Noam said that while the loss is sizable, it comes in assets that had clearly become inflated.
“It’s a trillion-dollar market loss, though much of it is a paper loss and much of it is a return to earth of a highly overvalued asset,” he said.
Crypto price swings are not a new phenomenon, but one difference from earlier crypto price swings is the emergence of new types of assets that are different even from bitcoin and ethereum, the two most valuable cryptocurrencies.
Nonfungible tokens, or NFTs, took off last year as a way to invest in digital art and collectibles, but in a sharp reversal, the number of accounts actively buying and selling NFTs has declined by more than half this year, according to the analytics company Chainalysis.
And then there are “stablecoins,” which also saw a surge in popularity last year. Stablecoins are designed to have a consistent value, such as $1, to facilitate trades and serve as a possible safe haven, and each stablecoin such as luna (which crashed) or tether (which briefly dipped below $1 last week) has a different, sometimes-elaborate process for ensuring that the value stays pegged to that denomination.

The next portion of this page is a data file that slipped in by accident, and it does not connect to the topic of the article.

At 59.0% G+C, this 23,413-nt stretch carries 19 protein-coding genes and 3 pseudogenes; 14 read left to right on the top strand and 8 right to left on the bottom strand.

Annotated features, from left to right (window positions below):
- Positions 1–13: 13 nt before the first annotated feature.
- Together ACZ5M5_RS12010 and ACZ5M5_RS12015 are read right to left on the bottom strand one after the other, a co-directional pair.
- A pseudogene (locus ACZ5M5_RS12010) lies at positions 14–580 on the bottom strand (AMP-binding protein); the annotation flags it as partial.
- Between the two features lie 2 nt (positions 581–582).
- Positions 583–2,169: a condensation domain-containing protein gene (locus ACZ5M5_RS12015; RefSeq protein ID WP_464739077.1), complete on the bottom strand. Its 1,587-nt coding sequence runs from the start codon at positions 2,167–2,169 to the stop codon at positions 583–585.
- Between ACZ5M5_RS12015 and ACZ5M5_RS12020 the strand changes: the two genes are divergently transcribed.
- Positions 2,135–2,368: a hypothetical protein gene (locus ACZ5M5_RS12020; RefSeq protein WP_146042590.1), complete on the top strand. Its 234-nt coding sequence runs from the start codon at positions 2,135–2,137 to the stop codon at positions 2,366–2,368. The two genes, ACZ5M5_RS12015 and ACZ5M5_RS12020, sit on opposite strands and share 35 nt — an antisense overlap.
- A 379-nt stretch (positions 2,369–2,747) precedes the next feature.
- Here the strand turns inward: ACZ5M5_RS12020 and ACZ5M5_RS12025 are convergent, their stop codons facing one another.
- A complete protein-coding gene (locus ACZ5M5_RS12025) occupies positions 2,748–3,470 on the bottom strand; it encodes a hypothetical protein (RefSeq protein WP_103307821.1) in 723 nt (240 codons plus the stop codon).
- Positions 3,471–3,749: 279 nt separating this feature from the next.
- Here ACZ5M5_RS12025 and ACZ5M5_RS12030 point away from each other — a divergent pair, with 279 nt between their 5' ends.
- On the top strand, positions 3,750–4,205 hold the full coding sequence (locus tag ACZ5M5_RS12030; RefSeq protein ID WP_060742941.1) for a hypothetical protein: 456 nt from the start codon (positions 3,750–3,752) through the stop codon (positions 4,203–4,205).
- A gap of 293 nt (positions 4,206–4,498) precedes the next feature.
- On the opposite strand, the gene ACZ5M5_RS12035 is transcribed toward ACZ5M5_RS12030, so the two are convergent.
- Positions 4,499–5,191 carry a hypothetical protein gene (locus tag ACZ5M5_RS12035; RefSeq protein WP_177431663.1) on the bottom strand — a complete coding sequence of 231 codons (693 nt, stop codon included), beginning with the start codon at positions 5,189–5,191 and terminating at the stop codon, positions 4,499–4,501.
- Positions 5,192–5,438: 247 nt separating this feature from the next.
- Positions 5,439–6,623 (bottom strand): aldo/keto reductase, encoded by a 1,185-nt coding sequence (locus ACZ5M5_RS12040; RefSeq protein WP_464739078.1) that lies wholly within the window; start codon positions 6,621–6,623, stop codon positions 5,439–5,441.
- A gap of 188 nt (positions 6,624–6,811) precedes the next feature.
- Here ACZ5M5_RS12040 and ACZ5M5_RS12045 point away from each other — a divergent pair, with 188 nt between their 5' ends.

Mati Greenspan, CEO of Quantum Economics, a research and investment firm, said there was a lot at stake in how stablecoins perform in the coming days.
“The entire DeFi market is built on the precept that a stablecoin can maintain a peg against the dollar,” Greenspan said, referring to decentralized finance, or financial products using a distributed computer ledger known as a blockchain.
“That’s a lot of jobs, livelihoods, startups and projects that are suddenly in question,” he said.